Freedom of Information news, Issue 07
- Nearly one in five FOI requests to Central Government fail
- Lord Chancellor demands greater openness
- ICO finally publishes first FOI Decision Notices
- Government reviews prohibitions to disclosure
- Ability to deal with FOI requests varies greatly between Welsh local authorities
- Advice on access to information about public authorities’ employees
- Information Tribunal launches website
- First Scottish FoI decision
1. Nearly one in five FOI requests to Central Government fail
According to statistics produced by the Department of Constitutional Affairs, central government has withheld all the information requested in 18 % of FOI requests. The statistics, released on 23rd June, are based on monitoring 43 Central Government bodies, including all Departments of State. Statistics for the first three months of the new regime show that government bodies are still reluctant to provide information. Only half of the applicants received a full response.
2. Lord Chancellor demands greater openness
Lord Falconer of Thoroton has accused government departments of not replying to FOI requests quickly enough, and using exemptions where they should not be applied. The Lord Chancellor, who expressed his views at a FOI conference in London on 16th May, said that up to 200 laws need to be repealed to allow more information to be released.
The Lord Chancellor is of the view that the Government has not followed the spirit of FOIA. Information should be put into the public domain before it is even requested.
3. ICO finally publishes first FOI Decision Notices
The Information Commissioner, Richard Thomas, who has so far received more than 1000 FOI complaints, published the first Decision Notices on 15-16th May. Of the ten cases, the Commissioner upheld (fully or partly) seven complaints. Most of the complaints are made against local authorities, and relate to time limits, fees, or the failure to issue a refusal notice.
4. Government reviews prohibitions to disclosure
The Department of Constitutional Affairs (DCA) has published its assessment of statutory prohibitions on disclosure. The DCA has identified 210 statutory provisions that prohibit the disclosure of information under section 1 of the FOIA. Of these, roughly half will be retained, or they are still under review.
The full report can be found at www.foi.gov.uk
5. Ability to deal with FOI requests varies greatly between Welsh local authorities
A report looking at how Welsh local authorities are coping with the FOI requests reveals that all of them have a dedicated system for logging and tracking FOI requests. Some authorities, however, still do much of the work manually. The report, 'State of the Nation', released on 6th June, shows that some of the authorities have purchased bespoke software systems, while others rely on adapting existing databases and systems for managing FOI requests.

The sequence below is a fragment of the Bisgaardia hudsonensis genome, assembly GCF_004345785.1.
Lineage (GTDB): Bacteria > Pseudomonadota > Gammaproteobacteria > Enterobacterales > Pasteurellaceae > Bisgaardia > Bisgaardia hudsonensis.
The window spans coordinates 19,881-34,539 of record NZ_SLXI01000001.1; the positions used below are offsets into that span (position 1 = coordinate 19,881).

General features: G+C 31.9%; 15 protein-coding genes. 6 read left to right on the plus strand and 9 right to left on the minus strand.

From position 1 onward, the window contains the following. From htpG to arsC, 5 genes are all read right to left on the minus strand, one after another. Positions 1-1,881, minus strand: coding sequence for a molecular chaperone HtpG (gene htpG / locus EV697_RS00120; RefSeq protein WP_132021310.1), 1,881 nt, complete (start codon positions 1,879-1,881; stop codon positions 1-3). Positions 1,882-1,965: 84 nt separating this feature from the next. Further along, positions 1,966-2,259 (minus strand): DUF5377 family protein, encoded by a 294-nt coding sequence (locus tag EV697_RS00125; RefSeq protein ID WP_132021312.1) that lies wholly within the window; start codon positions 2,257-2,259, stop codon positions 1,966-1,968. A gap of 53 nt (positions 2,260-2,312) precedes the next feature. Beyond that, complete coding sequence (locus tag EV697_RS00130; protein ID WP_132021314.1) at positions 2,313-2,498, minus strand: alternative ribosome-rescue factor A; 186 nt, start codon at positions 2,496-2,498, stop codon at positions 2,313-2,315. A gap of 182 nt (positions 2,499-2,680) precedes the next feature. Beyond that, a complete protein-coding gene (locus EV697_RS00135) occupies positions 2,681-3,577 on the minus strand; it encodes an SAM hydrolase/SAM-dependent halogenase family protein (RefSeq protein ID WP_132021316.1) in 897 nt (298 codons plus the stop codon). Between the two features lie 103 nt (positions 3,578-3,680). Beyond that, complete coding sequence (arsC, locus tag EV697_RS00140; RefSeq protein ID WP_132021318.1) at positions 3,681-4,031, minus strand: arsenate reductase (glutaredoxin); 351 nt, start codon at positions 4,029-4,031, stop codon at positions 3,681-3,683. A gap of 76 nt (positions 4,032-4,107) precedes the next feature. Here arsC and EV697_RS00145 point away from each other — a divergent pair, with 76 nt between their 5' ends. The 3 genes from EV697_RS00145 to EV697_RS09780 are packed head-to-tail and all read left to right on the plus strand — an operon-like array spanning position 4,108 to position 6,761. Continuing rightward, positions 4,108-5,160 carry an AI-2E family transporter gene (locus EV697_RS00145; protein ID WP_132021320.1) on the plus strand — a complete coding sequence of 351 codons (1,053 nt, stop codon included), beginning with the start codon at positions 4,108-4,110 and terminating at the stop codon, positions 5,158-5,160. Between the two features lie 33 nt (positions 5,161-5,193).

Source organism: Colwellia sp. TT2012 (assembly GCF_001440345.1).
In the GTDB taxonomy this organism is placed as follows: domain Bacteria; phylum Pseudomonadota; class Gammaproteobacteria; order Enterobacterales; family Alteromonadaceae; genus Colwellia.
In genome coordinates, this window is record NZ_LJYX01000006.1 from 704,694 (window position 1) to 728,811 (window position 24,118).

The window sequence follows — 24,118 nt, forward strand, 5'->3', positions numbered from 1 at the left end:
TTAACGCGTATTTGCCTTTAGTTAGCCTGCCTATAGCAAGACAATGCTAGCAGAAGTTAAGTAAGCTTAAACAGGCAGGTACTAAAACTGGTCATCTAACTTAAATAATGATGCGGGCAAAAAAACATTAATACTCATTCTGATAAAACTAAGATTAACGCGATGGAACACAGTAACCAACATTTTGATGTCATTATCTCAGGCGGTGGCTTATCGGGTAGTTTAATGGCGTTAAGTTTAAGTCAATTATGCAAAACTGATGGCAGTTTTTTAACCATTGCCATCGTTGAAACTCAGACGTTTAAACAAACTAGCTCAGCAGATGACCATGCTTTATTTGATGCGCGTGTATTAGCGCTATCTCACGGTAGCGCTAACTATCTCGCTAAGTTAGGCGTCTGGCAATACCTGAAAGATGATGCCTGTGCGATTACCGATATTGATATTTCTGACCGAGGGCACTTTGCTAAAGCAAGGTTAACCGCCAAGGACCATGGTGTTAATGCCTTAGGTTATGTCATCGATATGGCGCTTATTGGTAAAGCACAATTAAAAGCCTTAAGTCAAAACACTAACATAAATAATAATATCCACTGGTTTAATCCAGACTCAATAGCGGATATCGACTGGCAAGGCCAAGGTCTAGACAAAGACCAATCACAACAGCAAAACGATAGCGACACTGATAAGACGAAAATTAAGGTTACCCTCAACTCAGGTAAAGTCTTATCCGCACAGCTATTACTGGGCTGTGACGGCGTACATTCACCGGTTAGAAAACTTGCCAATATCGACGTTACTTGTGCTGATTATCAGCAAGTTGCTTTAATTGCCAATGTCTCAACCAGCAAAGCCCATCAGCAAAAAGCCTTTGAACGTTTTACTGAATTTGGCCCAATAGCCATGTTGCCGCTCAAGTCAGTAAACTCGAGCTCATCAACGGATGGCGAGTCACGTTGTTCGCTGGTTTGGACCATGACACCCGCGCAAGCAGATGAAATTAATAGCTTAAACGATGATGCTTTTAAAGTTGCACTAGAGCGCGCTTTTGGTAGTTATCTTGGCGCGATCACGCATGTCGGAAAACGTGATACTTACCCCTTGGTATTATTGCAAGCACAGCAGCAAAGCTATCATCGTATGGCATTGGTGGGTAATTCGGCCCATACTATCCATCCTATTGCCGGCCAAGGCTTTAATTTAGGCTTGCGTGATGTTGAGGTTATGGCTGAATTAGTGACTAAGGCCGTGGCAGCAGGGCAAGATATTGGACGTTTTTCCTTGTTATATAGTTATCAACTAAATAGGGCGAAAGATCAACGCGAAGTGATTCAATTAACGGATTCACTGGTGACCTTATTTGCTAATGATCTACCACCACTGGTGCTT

6. Advice on access to information about public authorities’ employees
The Information Commissioner (ICO) has published awareness guidance for public authorities on how to deal with FOI requests that seek access to information about their employees. Public authorities should first consider whether the information requested relates to the employee in a professional or private capacity. As a rule of thumb, senior officials should be prepared to have more information disclosed about them. Public authorities should also consider whether they have informed employees that their personal details may be released. All these issues should also be considered in the light of data protection legislation.
The guidance note, issued on 31st May 2005, can be accesses via the ICO website, www.informationcommissioner.gov.uk
7. Information Tribunal launches website
The Information Tribunal, which hears appeals under the Freedom of Information Act 2000, the Data Protection Act 1998, the Privacy and Electronic Communications Regulations 2003, and the Environmental Information Regulations 2004, launched a website on 16th May.
The site provides useful information on how the Tribunal works, and procedural advice for appellants. The Information Tribunal does not have any FOI cases so far.
The Chairman of the Information Tribunal, Mr John Angel, spoke about the work of the Tribunal at the PL&B Annual International Conference at Cambridge on 4-6th July 2005. For further information on the Tribunal, see , www.informationtribunal.gov.uk
8. First Scottish FoI decision
The Scottish FoI Commissioner, Kevin Dunion, published his decision on 17th May that the operator of a safety camera system had failed to comply with Scotland’s FoI Act.
Mr L wrote to the Lothian & Borders Safety Camera Partnership asking to see the calibration certificate for equipment used in an alleged speeding offence. The information was eventually provided by the public authority after he lodged an application with the Scottish Information Commissioner.
The Partnership explained that it had mistakenly failed to mention that it relied on the exemption under section 25, namely that the information was otherwise accessible (on the Partnership’s website). In the Commissioner’s view, the fact that information was solely available on the website does not mean it was reasonable accessible to everybody in Scotland.
The Commissioner found that the authority had not dealt with the applicant’s request for information in accordance with the Freedom of Information (Scotland) Act 2002.
Copyright Privacy Laws & Business 2005